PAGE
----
Human Capital & Careers

A Matter of Perception

CFO compensation is up and down. That should make shareholders and finance chiefs happy, which is no easy feat.
Russ BanhamOctober 1, 2010

There is no question that executive compensation is a delicate topic these days, one that is garnering both intense regulatory scrutiny and increased shareholder control. But it appears that boards of directors may have found a clever way to appease both the public and their executives. According to this year’s tally of CFO pay, finance chiefs are in an enviable position: they have a good story to tell investors about the austerity of their compensation even as they take home healthy paychecks.

Viewed through one lens, it certainly appears that CFOs “are working harder for what is essentially less compensation,” as Deb Nielsen, director of executive compensation at, points out. Thanks to marked declines in the value of long-term incentive stock and option award packages, total direct compensation is down a whopping 21% (median) for the 30 top-paid CFOs, according to, and a median 3.1% for the full S&P 500 (as analyzed by Equilar). And that’s on top of the already-steep cuts to salaries and bonuses that CFOs endured the year before, when the financial crisis was in full swing.

Then again, CFO salaries and bonuses are up, some dramatically, over last year, making finance professionals the winners on that front compared with all other white-collar positions, according to data collected by the Association for Finance Professionals (AFP).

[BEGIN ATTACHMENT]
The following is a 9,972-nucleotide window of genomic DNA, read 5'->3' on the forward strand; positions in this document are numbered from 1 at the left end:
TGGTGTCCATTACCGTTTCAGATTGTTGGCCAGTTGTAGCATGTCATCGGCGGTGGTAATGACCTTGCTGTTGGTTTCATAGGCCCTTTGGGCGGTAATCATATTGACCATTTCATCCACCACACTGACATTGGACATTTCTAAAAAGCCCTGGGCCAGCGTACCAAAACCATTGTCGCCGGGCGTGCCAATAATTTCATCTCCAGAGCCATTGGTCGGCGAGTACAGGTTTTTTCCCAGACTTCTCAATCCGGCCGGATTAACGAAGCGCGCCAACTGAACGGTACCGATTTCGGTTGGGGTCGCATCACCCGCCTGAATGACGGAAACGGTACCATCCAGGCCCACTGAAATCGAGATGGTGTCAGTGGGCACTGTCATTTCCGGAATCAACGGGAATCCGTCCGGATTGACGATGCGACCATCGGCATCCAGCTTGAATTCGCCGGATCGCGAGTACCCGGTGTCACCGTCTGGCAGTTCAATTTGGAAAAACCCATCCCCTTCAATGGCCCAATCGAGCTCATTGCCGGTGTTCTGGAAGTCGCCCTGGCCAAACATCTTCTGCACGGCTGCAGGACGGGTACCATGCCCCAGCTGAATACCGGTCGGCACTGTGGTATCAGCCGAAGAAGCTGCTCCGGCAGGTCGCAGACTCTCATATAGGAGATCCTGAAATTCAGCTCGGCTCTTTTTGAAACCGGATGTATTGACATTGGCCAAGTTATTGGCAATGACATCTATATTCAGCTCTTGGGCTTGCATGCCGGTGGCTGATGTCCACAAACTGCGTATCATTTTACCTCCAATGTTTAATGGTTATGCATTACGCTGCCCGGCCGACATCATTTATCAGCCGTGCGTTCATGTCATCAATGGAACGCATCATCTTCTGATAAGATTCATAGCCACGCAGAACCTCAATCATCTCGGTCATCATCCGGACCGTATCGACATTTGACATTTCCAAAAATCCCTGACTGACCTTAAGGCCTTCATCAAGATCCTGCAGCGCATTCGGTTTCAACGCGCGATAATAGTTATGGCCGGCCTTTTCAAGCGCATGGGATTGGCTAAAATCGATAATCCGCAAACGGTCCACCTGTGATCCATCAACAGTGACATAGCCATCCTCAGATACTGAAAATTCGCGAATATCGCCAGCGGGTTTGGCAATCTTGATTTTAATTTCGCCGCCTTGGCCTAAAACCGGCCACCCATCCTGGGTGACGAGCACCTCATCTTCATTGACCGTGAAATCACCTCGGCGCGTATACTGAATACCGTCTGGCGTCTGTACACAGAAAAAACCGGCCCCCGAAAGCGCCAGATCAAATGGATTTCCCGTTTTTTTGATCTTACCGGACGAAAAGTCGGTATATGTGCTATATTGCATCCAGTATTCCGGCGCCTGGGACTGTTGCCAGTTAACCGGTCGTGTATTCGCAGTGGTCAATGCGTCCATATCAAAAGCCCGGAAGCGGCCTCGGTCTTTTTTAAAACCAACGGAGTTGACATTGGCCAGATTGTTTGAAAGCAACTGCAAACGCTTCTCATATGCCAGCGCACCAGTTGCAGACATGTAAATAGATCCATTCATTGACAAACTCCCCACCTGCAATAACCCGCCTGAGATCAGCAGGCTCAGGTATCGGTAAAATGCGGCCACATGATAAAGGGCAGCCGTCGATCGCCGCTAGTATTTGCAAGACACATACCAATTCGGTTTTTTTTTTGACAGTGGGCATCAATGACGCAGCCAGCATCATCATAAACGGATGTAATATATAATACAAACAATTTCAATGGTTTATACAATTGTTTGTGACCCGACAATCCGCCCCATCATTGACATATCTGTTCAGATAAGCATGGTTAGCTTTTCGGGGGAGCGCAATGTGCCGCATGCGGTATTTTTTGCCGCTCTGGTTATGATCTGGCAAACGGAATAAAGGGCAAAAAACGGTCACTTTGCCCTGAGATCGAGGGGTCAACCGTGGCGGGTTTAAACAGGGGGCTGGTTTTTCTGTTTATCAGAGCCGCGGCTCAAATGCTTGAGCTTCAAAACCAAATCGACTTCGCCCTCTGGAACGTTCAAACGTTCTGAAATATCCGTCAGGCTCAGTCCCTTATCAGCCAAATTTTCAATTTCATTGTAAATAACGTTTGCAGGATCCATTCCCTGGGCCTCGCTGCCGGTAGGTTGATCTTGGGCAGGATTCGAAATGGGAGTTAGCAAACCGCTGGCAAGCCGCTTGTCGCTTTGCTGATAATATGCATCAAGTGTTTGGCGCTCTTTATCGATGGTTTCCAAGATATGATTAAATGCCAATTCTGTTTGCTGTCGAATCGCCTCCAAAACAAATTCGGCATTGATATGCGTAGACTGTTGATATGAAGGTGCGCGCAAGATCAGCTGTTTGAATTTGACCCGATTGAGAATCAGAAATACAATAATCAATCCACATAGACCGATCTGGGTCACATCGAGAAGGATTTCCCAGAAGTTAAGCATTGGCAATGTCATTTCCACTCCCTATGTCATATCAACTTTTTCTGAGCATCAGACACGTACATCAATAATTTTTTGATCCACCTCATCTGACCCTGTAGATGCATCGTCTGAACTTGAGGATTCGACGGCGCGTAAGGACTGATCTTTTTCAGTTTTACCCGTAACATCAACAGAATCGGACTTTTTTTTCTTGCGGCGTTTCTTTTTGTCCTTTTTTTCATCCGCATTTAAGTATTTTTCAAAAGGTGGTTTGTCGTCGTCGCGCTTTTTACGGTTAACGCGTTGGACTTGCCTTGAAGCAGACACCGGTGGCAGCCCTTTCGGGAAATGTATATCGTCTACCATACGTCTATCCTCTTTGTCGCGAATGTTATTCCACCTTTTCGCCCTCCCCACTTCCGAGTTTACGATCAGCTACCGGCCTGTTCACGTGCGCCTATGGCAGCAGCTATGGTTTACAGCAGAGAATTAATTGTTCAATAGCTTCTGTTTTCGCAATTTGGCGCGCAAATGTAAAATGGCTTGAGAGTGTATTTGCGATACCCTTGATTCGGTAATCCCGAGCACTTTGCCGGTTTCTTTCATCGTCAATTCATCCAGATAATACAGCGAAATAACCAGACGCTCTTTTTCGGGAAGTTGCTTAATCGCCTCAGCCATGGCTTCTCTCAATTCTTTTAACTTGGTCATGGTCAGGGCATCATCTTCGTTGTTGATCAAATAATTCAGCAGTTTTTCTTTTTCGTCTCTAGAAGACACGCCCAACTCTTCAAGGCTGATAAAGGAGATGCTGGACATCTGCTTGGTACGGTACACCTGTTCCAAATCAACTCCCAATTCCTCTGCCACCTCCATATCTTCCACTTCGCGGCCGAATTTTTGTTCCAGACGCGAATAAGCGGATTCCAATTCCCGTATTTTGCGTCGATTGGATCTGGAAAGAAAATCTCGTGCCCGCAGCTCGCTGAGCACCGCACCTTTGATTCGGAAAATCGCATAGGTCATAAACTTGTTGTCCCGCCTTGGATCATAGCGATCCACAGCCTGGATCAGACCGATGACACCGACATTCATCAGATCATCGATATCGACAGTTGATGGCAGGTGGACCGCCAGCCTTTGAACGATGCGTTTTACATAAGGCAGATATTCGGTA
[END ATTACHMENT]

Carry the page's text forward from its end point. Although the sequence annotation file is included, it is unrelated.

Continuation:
Adding to that good news, market rallies have sweetened the noncash components of those 2009 compensation packages since they were awarded. “While overall pay decreased for CFOs again last year, the data is somewhat misleading,” acknowledges Aaron Boyd, Equilar head of research. Equity and stock awards were valued lower “because they were granted at the bottom of the market in early 2009.” Now, many are in the money — for the time being, at least.

So is CFO pay up or down this year? The answer largely depends on the size of the company, the health of its stock — and, perhaps, who is asking the question.

To be sure, whatever good news there may be for CFO compensation is more than offset by continuing pressure. For our annual survey, CFO reached out to four data crunchers (Equilar,, the AFP, and the Financial Executives Research Foundation) for statistical assessments. While there are some differences in their methodologies, all agreed that CFOs are being asked to take less in compensation at a time when more is required of them — including, ironically, complying with a host of new pay-related rules, such as the expansion of proxy disclosures (which require an explanation of the risks that compensation practices across the organization may create) and new quantitative and educational tasks associated with the shareholder “say on pay” provisions contained in the Dodd-Frank Wall Street Reform and Consumer Protection Act (see “The Calm Before Reform“).

“CFOs need to ensure that the link between pay and performance is simply and clearly explained, so that shareholders don’t reach the wrong conclusions,” says Equilar’s Boyd. “Otherwise, there’s always the specter of increased scrutiny from the media, regulators, and investors.”

Waiting to Cash In

That said, it’s not as though finance chiefs will need to moonlight at the local convenience store. Equilar’s study of CFO compensation in the S&P 500 indicates a median total compensation of $2,675,529 for 2009 (down 3.1% from the median $2,760,008 in 2008). Base salaries were up 7.4%, to a median $549,170, and bonuses were up a healthy 20.9%, to $536,250, compared with 2008’s $443,413.